Drs Lourdes Farré, of the chemoresistance research group of ProCURE (Bellvitge Biomedical Research Institute – Catalan Institute of Oncology) and Sonia Guil, leader of the Regulatory and Chromatin RNA group of Josep Carreras Leukemia Research Institute, lead a study that identifies an intermediate molecule expressed from a region of the non-coding genome that is key to the development and differentiation of cells, and for the expansion of tumor cells.The work, published today in Nature Communications, reveals how the RPSAP52 RNA molecule triggers the proliferation of cells and cancels their differentiation, making it easier for tumor cells to multiply and spread.
Non-coding regions of the genome are DNA sequences that do not encode a protein and are therefore not considered common genes. Usually, when processing DNA from a part that does encode, from a gene, machinery that reads the DNA starts up, transcribes it to another simpler RNA molecule and this transcription translates into a protein with a specific function.
On the other hand, some regions that do not code for any protein can be readable and transcribed, although in the end they are not translated. These transcripts are intermediate molecules whose function is worth studying because they can be crucial in the regulation and signaling of cellular processes, as is the case of this study.
The researchers have investigated a non-coding sequence linked with a sequence that does code for a common oncogene in different types of cancer, called HMGA2. The non-coding sequence that originates RPSAP52, is just “in front” of HMGA2. It has been discovered that it regulates the chain of events responsible for the increase in the number of tumor cells and the expansion of cancer tissues.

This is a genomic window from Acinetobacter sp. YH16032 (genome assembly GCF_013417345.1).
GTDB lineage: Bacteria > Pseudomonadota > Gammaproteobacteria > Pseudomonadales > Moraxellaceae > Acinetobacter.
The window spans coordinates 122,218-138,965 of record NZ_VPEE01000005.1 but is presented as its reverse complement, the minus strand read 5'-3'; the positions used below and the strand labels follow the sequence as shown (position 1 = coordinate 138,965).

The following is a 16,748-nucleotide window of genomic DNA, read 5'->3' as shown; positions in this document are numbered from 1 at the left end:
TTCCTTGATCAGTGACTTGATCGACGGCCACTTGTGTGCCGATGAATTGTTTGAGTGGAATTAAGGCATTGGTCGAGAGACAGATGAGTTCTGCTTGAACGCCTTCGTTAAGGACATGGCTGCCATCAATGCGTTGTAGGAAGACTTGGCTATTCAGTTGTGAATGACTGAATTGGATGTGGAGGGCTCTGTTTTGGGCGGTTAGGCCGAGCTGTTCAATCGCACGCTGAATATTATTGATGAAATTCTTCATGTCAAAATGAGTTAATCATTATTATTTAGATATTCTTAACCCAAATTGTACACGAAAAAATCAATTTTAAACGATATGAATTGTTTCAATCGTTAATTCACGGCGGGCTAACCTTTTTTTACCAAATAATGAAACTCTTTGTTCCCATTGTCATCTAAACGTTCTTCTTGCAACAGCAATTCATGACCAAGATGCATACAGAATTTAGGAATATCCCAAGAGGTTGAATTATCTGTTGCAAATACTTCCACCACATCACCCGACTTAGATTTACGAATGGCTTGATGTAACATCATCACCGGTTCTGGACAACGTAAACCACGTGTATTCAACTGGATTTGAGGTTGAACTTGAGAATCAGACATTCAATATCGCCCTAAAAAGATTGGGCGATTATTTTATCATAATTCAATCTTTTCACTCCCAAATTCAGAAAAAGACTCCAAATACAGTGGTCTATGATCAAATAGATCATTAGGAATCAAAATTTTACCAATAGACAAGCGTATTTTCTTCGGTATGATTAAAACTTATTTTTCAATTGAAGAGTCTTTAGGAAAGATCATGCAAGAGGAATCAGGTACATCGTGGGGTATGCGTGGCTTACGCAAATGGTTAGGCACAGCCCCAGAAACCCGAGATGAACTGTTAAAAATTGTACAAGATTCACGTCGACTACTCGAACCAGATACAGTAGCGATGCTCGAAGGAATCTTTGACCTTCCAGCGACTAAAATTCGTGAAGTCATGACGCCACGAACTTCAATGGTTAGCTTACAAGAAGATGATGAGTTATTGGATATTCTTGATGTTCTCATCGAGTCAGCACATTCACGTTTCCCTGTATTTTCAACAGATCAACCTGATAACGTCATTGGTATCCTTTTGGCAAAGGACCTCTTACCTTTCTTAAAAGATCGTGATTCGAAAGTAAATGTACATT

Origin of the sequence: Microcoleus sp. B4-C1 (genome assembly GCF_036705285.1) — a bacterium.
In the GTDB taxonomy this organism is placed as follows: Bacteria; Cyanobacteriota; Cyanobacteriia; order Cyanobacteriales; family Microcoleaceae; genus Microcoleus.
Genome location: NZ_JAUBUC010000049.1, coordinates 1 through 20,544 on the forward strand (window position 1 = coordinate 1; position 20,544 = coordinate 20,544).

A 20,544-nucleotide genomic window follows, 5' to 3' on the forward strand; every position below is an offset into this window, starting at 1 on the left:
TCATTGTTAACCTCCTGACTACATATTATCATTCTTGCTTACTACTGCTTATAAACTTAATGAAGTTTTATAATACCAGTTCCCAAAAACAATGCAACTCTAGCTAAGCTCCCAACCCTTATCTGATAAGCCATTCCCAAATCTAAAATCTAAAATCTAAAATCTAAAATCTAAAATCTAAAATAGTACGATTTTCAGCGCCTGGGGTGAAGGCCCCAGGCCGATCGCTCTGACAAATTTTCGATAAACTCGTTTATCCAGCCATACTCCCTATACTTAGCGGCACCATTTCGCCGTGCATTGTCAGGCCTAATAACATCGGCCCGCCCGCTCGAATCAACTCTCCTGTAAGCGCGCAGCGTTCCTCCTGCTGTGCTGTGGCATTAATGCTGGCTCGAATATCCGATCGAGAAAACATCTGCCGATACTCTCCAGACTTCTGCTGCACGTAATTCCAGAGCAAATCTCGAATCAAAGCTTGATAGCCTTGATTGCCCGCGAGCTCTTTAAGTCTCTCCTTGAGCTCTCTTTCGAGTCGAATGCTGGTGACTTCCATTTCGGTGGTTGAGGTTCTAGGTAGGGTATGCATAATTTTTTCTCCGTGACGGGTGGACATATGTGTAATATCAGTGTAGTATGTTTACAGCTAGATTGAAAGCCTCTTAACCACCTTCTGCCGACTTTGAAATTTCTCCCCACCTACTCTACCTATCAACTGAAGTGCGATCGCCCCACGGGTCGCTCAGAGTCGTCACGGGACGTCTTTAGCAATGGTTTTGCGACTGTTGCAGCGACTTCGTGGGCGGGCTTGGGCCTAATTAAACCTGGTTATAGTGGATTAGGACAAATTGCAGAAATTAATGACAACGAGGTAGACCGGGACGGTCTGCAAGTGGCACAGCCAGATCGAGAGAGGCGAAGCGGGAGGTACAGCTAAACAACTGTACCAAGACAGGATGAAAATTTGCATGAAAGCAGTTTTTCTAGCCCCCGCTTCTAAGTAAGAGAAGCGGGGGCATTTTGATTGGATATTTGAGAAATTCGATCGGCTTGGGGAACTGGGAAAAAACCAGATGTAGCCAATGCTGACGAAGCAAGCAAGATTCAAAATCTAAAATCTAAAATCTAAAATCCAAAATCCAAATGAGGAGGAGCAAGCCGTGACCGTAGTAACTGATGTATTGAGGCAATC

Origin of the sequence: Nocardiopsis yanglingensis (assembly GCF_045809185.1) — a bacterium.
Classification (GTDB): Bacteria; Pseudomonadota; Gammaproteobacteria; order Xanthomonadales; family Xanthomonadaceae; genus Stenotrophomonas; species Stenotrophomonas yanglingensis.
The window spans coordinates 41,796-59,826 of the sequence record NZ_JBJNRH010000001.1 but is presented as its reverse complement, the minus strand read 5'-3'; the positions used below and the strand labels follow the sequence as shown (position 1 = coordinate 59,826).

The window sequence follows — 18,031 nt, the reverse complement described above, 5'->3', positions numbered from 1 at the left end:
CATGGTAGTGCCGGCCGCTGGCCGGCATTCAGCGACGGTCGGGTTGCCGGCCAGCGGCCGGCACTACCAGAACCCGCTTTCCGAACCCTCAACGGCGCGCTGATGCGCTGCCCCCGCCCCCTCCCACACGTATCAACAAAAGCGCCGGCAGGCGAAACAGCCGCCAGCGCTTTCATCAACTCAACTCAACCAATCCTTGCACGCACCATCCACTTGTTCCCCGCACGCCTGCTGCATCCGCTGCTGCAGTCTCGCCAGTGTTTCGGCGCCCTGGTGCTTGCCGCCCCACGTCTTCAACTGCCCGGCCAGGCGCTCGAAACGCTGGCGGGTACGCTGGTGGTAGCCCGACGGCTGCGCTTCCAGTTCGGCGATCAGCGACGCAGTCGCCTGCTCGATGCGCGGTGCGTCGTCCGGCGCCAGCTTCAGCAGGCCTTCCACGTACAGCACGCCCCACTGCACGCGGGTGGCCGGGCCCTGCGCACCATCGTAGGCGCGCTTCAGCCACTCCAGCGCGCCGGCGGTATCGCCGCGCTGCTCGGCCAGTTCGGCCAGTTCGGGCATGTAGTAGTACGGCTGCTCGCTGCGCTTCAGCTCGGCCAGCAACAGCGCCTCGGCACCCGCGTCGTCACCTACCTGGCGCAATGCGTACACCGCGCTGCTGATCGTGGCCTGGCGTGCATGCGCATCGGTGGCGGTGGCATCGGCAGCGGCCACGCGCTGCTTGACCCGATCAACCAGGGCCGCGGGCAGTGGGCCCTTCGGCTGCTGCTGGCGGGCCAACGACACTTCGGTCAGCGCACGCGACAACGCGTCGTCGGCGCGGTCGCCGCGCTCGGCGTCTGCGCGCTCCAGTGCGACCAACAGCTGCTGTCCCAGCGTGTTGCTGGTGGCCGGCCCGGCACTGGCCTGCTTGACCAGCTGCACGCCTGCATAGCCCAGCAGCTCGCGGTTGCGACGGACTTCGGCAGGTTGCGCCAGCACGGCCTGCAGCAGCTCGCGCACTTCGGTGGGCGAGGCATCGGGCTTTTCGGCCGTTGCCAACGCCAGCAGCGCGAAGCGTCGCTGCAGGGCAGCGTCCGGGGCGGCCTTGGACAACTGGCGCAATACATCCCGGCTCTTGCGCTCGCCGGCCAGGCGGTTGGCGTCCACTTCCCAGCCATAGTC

“RPSAP52 is an antisense transcript and regulates the entire HMGA2 / IGF2BP2 / RAS signaling pathway, which has a highly pro-proliferative and anti-differentiating potential on cells, so its activation promotes growth and keeps the cells in a non-differentiated state, as happens in the most aggressive tumor cells,” Guil explains.
Farré adds that under normal conditions, in healthy cells, RPSAP52 is only expressed at the embryonic level and is silenced in most adult tissues. In a large number of cancers, however, it is re-expressed aberrantly and promotes the pluripotent character and high replication of tumor cells.
The study was carried out by combining in vitro approaches with in vivo studies on animal models. The tumorigenic role of RPSAP52 in breast and sarcoma tumors has been confirmed, and it can also have predictive value as a biomarker.
The researchers note that the fact that this non-coding RNA re-expresses in most human tumors, and plays an important role, reinforces the view on the functionality of the non-coding genome, often belittled in the regulation of cellular programs and especially in the pathological context. “For translational research, the findings are significant because these types of molecules are often present at low levels. Therefore they can be attacked and eradicated more easily than the coding genes,” says Guil.
The next steps to move forward in this line of research will focus on generating in vivo tumor models and test small molecules that destroy RPSAP52 to study its effect on tumor growth.